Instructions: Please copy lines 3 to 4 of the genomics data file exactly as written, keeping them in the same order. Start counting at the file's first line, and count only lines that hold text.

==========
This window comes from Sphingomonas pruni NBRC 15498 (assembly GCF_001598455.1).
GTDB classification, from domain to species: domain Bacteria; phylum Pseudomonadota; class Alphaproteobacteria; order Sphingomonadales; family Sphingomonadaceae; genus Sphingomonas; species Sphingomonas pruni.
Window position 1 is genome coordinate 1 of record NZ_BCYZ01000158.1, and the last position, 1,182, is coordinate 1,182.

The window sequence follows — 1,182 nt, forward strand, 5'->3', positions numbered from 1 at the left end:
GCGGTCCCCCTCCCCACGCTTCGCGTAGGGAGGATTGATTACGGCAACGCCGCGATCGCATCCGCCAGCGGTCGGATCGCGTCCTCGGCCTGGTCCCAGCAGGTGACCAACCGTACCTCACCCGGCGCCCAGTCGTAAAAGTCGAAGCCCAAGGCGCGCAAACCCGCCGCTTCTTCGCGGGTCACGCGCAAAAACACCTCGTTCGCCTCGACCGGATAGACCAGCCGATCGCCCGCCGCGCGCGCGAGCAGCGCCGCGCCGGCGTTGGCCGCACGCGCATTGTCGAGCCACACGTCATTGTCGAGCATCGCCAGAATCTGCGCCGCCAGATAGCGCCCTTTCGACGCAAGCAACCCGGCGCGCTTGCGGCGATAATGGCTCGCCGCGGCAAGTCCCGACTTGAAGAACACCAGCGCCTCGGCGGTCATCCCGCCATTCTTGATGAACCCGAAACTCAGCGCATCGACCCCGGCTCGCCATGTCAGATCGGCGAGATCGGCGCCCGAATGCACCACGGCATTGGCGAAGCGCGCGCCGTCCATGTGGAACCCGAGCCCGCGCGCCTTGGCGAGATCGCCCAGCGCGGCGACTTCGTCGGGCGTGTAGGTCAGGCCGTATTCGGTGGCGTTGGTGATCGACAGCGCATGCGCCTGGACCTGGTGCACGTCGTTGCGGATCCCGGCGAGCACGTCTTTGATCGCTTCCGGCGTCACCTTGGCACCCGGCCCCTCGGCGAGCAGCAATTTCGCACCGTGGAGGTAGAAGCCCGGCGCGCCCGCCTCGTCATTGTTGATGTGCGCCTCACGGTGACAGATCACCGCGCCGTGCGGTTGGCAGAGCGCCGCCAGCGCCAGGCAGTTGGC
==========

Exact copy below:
Window position 1 is genome coordinate 1 of record NZ_BCYZ01000158.1, and the last position, 1,182, is coordinate 1,182.

The window sequence follows — 1,182 nt, forward strand, 5'->3', positions numbered from 1 at the left end: